4 Simple Steps for Reducing Third-Party Vendor Costs

In the era of nonstop mergers and acquisitions, healthcare organizations are taking on immeasurable costs in the form of third-party services. When a health system acquires a private or independent group practice, the health system inherits all the practice’s employed third-party services and systems, including:

  • Electronic Health Record (EHR)
  • Practice Management
  • Revenue Cycle Management
  • Medical Answering Service
  • Security, Maintenance, and More

When healthcare organizations merge, issues with purchased services compound as the health system takes on all existing service contracts from the practices affiliated with the previous organizations. Purchased services represent as much as 20% to 25% of an organization’s annual spend,1 so consolidating services is a valuable opportunity to save on spending.

Standardizing third-party processes and technology can be an untapped source of savings across the healthcare supply chain. To help you identify areas in need of improvement, here are four steps that can help successfully lower your organization’s purchased services costs:

Step One: Mine the data.

For many healthcare organizations, simply gaining visibility into third-party contracts and expenses can be challenging. Contracts are often managed by various people throughout healthcare organizations, or even services outside organizations, such as group purchasing organizations (GPOs).

Start gathering the actualities by creating an inventory of all third-party vendors used throughout your organization, as well as the associated stakeholders and contracts. It’s important to speak with each stakeholder and review each contract thoroughly.

Next, collect all financial data for your vendors. Check with your accounts payable department and take a look at current and past purchase orders. While purchase orders won’t tell the whole story, they are a good place to start to get an idea of total cost. Many third-party vendors have variable costs that make it difficult to get an accurate account of how much they’re really costing. Reviewing your general ledger will help you uncover variable costs.

There are a few key questions to consider when reviewing your service contracts:

  • What rate is this vendor currently charging me and how often?
  • Is there an auto-renewal in place? If so, when?
  • What are the scaling terms and are there fees associated with scaling?
  • Are there termination clauses? If so, what are they?

Place vendors into categories to get a more accurate picture of how much your organization is spending in specific areas. You may find that the individual costs of many of your third-party vendors are relatively small, but when aggregated by category, the numbers compound quickly.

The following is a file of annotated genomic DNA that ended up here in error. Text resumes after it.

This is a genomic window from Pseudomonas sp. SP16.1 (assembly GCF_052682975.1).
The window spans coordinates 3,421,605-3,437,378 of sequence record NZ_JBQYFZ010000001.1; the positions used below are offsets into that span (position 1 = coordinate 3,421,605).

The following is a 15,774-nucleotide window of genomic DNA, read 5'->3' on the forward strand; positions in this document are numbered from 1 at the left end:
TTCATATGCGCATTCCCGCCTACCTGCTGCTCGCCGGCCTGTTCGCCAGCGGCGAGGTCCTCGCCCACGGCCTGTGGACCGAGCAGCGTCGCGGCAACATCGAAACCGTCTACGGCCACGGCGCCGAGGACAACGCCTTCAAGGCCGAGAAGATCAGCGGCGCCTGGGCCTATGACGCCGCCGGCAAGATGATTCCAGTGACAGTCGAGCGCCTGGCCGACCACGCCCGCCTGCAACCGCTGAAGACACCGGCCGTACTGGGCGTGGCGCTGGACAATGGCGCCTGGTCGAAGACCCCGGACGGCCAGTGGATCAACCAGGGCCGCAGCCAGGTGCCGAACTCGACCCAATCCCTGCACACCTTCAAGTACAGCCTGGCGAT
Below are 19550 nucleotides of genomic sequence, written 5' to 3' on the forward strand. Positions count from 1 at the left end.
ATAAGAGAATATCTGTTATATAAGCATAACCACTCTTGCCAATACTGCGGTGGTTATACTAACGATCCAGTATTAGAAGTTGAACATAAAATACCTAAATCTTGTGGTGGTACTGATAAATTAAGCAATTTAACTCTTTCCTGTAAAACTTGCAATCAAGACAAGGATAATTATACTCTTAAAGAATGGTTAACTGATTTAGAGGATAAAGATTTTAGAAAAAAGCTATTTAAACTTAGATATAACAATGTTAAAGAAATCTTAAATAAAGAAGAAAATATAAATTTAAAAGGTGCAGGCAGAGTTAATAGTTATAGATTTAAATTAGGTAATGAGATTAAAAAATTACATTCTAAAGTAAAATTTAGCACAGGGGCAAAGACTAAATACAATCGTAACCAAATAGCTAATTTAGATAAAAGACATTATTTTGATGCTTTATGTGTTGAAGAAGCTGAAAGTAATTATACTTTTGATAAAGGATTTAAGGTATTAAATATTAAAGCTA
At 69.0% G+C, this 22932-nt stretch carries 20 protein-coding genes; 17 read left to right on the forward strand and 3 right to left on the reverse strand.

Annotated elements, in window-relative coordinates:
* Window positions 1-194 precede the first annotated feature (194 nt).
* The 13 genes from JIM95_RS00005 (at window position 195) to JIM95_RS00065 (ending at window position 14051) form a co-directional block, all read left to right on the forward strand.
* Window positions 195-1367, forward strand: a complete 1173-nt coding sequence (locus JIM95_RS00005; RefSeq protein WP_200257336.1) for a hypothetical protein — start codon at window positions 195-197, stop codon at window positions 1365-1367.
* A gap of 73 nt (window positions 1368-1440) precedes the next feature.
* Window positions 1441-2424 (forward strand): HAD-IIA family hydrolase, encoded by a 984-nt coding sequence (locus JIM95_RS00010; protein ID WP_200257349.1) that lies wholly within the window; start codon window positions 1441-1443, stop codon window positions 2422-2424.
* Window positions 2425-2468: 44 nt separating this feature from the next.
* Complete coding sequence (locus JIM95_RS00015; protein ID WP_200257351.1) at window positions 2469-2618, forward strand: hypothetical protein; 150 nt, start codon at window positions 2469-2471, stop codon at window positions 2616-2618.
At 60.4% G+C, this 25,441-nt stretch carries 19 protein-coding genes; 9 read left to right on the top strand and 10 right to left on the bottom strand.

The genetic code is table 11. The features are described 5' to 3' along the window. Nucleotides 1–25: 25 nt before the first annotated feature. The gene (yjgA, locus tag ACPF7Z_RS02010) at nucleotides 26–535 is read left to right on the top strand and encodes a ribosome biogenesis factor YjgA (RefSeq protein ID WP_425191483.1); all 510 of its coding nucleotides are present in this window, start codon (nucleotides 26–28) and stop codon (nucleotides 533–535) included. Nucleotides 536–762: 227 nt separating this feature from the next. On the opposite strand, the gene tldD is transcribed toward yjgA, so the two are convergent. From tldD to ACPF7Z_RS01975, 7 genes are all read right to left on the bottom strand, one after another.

Step Two: Gain Executive Buy-In

Equipped with your data, it’s time to engage your decision makers. Engaging organizational leadership early in the process is a great way to build a case to move forward. Speaking with executives can help you understand the different viewpoints and situational nuances in your organization, which helps you navigate roadblocks and build the business case to make changes.

Step Three: Evaluate Performance

Analyze vendor and service performance in three key areas:

  1. Comparing Spend
  2. Assessing Utilization
  3. Evaluating the Quality and Effectiveness

Some vendors charge hidden or variable fees, so looking at one month’s service charges can be misleading. Look at each vendor’s historical cost, trends, and variability. Then, consider local benchmarks: What prices are other vendors in your area offering for a similar service?

Another important aspect to consider is utilization. Here are a few simple questions that can help you assess your organization’s use of a particular service or vendor:

  • Who is actively using the service/vendor?
  • How is the service/vendor being used?
  • Could the service/vendor be used more efficiently?

Finally, do some digging to find out your staff’s level of satisfaction with the third-party service/vendor:

  • What level of results is the service or provider currently delivering?
  • Are your stakeholders satisfied with the performance?
  • What kinds of performance metrics can the service or vendor provide?
  • Does the service or vendor meet your organization’s performance metric needs?
  • Does the service or vendor make your staff’s job easier?

Step Four: Consider Standardization Options

Completing steps one through three will give you a firm grasp on the types of vendors you have and the services you’re paying for, how they’re being used throughout your organization, and your staff’s readiness to try new solutions.

If you consider replacing multiple similar vendors with a single standardized solution, make sure the solution you select does the following:

  • Addresses all stakeholder needs and goals.
  • Decreases (and if possible, helps to standardize) your organization’s overall spend.
  • Contributes to your organization’s strategic objectives.

When your organization undergoes a merger or acquisition, it’s more important than ever to conduct a high-level review of the spending and operating efficiency of the larger organization. At the end of your evaluation, you should be better prepared to make specific service and vendor selections based on your analysis and your organization’s strategic priorities.


1Vizient, 2020